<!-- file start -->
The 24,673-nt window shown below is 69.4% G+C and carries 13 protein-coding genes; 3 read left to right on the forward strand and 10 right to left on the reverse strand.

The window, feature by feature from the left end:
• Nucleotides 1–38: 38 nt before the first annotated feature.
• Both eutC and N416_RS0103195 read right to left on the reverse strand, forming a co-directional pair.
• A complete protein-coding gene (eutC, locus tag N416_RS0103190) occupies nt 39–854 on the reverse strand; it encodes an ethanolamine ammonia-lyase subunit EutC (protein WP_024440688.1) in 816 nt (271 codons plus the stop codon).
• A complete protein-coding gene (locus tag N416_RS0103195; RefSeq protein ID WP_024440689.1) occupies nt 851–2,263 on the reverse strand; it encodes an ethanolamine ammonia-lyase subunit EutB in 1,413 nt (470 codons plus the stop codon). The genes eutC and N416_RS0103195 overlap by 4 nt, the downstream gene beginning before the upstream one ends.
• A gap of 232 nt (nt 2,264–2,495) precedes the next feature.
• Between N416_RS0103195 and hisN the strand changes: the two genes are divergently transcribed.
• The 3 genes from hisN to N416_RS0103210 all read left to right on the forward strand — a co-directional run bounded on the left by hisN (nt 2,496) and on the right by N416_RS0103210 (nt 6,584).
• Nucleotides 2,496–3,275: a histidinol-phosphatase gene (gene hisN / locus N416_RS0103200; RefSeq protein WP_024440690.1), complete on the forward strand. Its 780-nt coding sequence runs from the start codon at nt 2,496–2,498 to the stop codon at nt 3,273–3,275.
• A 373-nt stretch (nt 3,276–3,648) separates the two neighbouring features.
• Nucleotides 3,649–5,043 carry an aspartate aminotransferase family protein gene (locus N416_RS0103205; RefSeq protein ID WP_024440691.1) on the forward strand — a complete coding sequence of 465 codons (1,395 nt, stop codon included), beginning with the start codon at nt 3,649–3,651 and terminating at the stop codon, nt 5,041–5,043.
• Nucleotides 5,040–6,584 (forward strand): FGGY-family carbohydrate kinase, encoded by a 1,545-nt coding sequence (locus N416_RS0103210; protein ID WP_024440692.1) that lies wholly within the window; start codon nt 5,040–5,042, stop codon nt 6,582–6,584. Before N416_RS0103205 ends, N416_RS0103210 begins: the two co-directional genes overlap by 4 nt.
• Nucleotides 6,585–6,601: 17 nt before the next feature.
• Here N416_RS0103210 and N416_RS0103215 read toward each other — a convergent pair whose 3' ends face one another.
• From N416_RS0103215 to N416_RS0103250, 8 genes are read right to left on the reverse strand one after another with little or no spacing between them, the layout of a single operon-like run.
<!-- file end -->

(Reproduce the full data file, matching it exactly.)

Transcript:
The 24,673-nt window shown below is 69.4% G+C and carries 13 protein-coding genes; 3 read left to right on the forward strand and 10 right to left on the reverse strand.

The window, feature by feature from the left end:
• Nucleotides 1–38: 38 nt before the first annotated feature.
• Both eutC and N416_RS0103195 read right to left on the reverse strand, forming a co-directional pair.
• A complete protein-coding gene (eutC, locus tag N416_RS0103190) occupies nt 39–854 on the reverse strand; it encodes an ethanolamine ammonia-lyase subunit EutC (protein WP_024440688.1) in 816 nt (271 codons plus the stop codon).
• A complete protein-coding gene (locus tag N416_RS0103195; RefSeq protein ID WP_024440689.1) occupies nt 851–2,263 on the reverse strand; it encodes an ethanolamine ammonia-lyase subunit EutB in 1,413 nt (470 codons plus the stop codon). The genes eutC and N416_RS0103195 overlap by 4 nt, the downstream gene beginning before the upstream one ends.
• A gap of 232 nt (nt 2,264–2,495) precedes the next feature.
• Between N416_RS0103195 and hisN the strand changes: the two genes are divergently transcribed.
• The 3 genes from hisN to N416_RS0103210 all read left to right on the forward strand — a co-directional run bounded on the left by hisN (nt 2,496) and on the right by N416_RS0103210 (nt 6,584).
• Nucleotides 2,496–3,275: a histidinol-phosphatase gene (gene hisN / locus N416_RS0103200; RefSeq protein WP_024440690.1), complete on the forward strand. Its 780-nt coding sequence runs from the start codon at nt 2,496–2,498 to the stop codon at nt 3,273–3,275.
• A 373-nt stretch (nt 3,276–3,648) separates the two neighbouring features.
• Nucleotides 3,649–5,043 carry an aspartate aminotransferase family protein gene (locus N416_RS0103205; RefSeq protein ID WP_024440691.1) on the forward strand — a complete coding sequence of 465 codons (1,395 nt, stop codon included), beginning with the start codon at nt 3,649–3,651 and terminating at the stop codon, nt 5,041–5,043.
• Nucleotides 5,040–6,584 (forward strand): FGGY-family carbohydrate kinase, encoded by a 1,545-nt coding sequence (locus N416_RS0103210; protein ID WP_024440692.1) that lies wholly within the window; start codon nt 5,040–5,042, stop codon nt 6,582–6,584. Before N416_RS0103205 ends, N416_RS0103210 begins: the two co-directional genes overlap by 4 nt.
• Nucleotides 6,585–6,601: 17 nt before the next feature.
• Here N416_RS0103210 and N416_RS0103215 read toward each other — a convergent pair whose 3' ends face one another.
• From N416_RS0103215 to N416_RS0103250, 8 genes are read right to left on the reverse strand one after another with little or no spacing between them, the layout of a single operon-like run.